Jay Bates is somebody that I consider to be a prominent figurehead in the online woodworking community. I’m not sure what brought it about, but for some reason I was reading articles on tiny homes and I actually came across his brother’s YouTube channel before I started watching Jay’s stuff. His brother is documenting his process of building a tiny home in an 18′ trailer. After following one link or another I started getting deeper and deeper into Jay’s site and all of his projects and videos and techniques. And ultimately, it was reading his articles and watching his videos that really motivated me to get this site started.
Jay’s evolution to an all-in DIY’er is quite an interesting story. He gained a vast amount of his home repair knowledge through working and building with his great uncle, and working as a maintenance man for an apartment complex. While working with his great uncle helped him to build a lot of the underlying knowledge on building a foundation, framing, electrical work, plumbing, interior layouts, finishing, roofing, and more, it seems that an opportunity provided during his work as a maintenance man is where he really started to develop his own sense of design and technique. He started to develop his shop and some of the jigs that he still uses in his build videos in storage unit that he cleaned out at the apartment complex he maintained. Where as some builders have a large pole barn, or a space setup for a dedicated shop to work in, Jay had a three bedroom apartment that he developed. And while some might consider this quite odd, it was in these ‘odd’ settings that you really start to think about using space efficiently and planning ahead for any potential hurdles in the build process.
Looking at Jay’s early projects, and watching most of his videos, you can tell that his specialty is working with standard lumber that you’d get from a big box store. And I think it’s this focus that has really helped the number of his followers to snowball. He doesn’t typically use expensive or exotic lumber; he uses pine and construction grade materials. Often times, the sheer cost of materials can be intimidating for DIY’ers, but if you lessen the cost of making a mistake and having to buy more material, that fear and intimidation level drops off and you can continue the learning process of the project itself. In addition to using easily accessible materials, Jay also incorporates very simple joinery work into his projects. He’ll frequently use simple pocket hole screws and wood glue. I’ve recently come to start working with a pocket hole jig and screws myself, and can attest to how easy it is to use. So through incorporating these two affordable and effortless components into most of his builds, Jay has really established a connection with the online woodworker and DIY community.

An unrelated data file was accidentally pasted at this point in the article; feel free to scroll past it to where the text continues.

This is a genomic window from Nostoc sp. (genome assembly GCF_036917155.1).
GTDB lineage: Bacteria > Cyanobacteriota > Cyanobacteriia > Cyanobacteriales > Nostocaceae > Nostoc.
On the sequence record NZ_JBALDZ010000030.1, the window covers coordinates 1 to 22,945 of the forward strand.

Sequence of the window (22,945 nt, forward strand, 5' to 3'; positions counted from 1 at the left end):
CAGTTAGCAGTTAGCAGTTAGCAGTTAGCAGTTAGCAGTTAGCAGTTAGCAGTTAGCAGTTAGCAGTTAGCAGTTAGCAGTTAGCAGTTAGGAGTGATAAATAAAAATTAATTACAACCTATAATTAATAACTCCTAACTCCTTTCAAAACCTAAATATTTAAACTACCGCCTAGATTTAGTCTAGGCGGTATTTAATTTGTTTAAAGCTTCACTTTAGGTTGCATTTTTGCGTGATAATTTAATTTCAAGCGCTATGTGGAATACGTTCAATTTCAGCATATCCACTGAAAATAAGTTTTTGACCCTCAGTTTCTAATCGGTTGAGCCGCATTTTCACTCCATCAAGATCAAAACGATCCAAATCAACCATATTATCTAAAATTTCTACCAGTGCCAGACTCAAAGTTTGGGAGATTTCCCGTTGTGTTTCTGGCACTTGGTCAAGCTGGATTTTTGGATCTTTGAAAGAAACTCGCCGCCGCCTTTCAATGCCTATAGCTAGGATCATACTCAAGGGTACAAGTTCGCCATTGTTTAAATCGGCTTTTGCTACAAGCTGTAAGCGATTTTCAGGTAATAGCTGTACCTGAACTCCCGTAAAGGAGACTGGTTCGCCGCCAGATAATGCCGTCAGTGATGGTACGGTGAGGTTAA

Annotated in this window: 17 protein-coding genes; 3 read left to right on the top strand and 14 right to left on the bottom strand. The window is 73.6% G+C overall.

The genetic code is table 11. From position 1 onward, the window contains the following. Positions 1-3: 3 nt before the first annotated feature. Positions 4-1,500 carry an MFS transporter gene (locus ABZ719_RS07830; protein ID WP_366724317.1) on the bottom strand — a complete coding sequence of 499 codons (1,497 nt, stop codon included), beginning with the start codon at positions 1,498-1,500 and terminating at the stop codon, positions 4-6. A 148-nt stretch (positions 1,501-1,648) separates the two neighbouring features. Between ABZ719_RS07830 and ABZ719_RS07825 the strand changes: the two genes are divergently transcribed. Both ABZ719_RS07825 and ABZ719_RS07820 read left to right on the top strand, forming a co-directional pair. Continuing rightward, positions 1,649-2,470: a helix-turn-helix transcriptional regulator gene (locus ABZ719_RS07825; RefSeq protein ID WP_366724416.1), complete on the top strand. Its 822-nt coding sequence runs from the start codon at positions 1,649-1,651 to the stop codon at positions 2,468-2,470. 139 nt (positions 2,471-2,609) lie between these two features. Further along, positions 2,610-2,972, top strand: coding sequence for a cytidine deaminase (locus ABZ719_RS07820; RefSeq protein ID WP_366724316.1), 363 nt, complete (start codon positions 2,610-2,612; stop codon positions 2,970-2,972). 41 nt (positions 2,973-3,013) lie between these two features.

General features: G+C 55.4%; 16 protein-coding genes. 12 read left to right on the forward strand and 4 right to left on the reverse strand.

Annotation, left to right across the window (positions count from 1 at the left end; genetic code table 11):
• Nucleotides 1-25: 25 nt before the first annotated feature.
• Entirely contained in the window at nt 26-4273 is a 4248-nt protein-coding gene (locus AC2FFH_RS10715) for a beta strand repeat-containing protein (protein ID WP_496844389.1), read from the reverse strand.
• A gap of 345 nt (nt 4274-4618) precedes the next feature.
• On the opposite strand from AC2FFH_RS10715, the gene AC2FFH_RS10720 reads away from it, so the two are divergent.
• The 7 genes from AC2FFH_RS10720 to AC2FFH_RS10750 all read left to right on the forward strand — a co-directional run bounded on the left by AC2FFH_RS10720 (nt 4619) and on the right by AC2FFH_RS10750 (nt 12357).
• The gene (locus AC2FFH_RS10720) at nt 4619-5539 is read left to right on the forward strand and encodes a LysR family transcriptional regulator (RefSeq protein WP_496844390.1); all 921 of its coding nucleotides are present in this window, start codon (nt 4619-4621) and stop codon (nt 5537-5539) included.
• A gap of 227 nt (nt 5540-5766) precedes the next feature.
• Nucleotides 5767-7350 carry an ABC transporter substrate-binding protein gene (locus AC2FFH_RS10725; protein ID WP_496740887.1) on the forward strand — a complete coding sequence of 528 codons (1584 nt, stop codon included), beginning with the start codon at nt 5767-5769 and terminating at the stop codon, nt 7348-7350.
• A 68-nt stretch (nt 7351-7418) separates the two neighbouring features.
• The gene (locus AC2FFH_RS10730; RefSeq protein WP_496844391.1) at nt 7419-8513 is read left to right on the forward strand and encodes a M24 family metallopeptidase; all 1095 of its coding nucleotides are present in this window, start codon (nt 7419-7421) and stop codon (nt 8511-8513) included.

Expansion and Growth
In addition to furniture builds such as blanket chests and farm tables, Jay also has several videos and project plans to help DIY’ers improve their shop. One of the biggest projects that he’s completed is a 14ft miter saw station with a ton of storage space. For any serious woodworker, a project like this is almost a must. Jay spent a ton of time planning this out so as to maximize the utility of the drawers and the storage space to fit his garage / woodshop. In addition, he’s also shared several links to other builder’s sites who have taken his plans and modified them to fit their own shop space. It’s this kind of sharing and highlighting that can really help to motivate others to take on projects like this, as well as spur their creative side to think about what sort of changes they might like to make to personalize the project for their own needs.
Not all of Jay’s shop projects are as mammoth as his miter saw station though. He also has several plans available to download that are very simple jigs and assemblies. These can often be made of scrap and can greatly improve the speed and efficiency of other build projects. I can attest that his simple miter jig for the table saw can be built of some scrap plywood, and is very useful when trying to miter corners for trim work or other mitered projects.
As Jay has mentioned in several of his posts, vlogs, blogs, and more, his biggest motivation in moving from doing woodworking and content creation as a hobby to a full time profession is the desire to learn, work with his hands, and interact with those similar to him online. It is very rewarding to work with and hear from people on YouTube and the other social media outlets. Their feedback and compliments are really what drive content creators to keep doing what they do.